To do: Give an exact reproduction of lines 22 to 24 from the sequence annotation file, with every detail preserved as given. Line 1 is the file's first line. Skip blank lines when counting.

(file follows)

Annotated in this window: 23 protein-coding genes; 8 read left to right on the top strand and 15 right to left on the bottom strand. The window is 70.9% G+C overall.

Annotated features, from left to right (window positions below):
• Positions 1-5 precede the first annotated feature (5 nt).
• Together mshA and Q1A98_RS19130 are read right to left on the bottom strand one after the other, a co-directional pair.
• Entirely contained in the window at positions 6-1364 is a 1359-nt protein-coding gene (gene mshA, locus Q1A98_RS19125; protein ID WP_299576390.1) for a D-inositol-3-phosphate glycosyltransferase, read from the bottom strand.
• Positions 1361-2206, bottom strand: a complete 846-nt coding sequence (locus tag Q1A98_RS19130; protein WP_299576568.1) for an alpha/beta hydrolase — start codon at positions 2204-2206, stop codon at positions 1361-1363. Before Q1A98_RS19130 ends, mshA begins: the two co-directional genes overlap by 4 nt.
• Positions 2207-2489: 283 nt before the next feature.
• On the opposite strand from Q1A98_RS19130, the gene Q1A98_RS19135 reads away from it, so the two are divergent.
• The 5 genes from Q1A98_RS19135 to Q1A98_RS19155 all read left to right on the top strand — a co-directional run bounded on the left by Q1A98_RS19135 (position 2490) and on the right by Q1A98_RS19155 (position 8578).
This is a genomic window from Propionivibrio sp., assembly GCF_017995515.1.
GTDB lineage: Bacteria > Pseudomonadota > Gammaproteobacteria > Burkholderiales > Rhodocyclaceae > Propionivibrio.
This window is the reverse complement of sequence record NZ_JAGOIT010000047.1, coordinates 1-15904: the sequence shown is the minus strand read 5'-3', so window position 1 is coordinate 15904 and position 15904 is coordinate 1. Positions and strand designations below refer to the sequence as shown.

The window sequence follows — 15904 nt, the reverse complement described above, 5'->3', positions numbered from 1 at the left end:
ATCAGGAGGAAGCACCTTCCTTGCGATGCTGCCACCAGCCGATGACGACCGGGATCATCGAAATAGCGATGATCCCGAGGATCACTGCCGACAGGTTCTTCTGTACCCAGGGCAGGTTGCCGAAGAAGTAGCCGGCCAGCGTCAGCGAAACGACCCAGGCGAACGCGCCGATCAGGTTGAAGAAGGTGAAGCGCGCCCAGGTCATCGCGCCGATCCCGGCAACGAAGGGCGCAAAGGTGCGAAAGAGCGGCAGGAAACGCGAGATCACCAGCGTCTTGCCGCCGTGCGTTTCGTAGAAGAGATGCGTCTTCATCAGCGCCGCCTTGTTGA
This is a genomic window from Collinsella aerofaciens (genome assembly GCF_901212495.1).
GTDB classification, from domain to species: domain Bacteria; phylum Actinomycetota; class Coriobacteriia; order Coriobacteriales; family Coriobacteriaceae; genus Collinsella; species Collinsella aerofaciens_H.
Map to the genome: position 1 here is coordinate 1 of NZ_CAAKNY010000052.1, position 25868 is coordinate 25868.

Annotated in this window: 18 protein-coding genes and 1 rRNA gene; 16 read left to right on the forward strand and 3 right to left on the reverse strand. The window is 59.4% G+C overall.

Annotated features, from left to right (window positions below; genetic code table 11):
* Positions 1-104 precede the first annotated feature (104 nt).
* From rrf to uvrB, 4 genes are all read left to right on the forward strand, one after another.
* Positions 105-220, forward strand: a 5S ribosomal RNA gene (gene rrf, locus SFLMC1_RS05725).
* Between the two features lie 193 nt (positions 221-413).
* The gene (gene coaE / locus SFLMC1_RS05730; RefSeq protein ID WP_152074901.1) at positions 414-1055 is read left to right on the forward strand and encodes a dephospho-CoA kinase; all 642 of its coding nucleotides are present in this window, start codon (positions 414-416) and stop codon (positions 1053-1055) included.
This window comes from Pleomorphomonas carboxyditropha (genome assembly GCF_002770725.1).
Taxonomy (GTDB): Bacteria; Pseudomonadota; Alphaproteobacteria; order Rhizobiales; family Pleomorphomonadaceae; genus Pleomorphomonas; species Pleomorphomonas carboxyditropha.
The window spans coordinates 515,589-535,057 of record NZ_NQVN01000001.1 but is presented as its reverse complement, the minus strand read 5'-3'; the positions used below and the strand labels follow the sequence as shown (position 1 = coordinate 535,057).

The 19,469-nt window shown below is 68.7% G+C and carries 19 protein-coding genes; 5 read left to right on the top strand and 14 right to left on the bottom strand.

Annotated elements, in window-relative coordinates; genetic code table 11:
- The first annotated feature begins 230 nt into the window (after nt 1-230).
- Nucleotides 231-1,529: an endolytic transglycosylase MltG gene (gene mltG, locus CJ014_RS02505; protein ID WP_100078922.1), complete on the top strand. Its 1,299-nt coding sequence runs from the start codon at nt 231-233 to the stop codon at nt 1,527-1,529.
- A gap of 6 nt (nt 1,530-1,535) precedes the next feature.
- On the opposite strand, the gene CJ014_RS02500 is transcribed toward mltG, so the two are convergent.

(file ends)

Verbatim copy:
* Positions 105-220, forward strand: a 5S ribosomal RNA gene (gene rrf, locus SFLMC1_RS05725).
* Between the two features lie 193 nt (positions 221-413).
* The gene (gene coaE / locus SFLMC1_RS05730; RefSeq protein ID WP_152074901.1) at positions 414-1055 is read left to right on the forward strand and encodes a dephospho-CoA kinase; all 642 of its coding nucleotides are present in this window, start codon (positions 414-416) and stop codon (positions 1053-1055) included.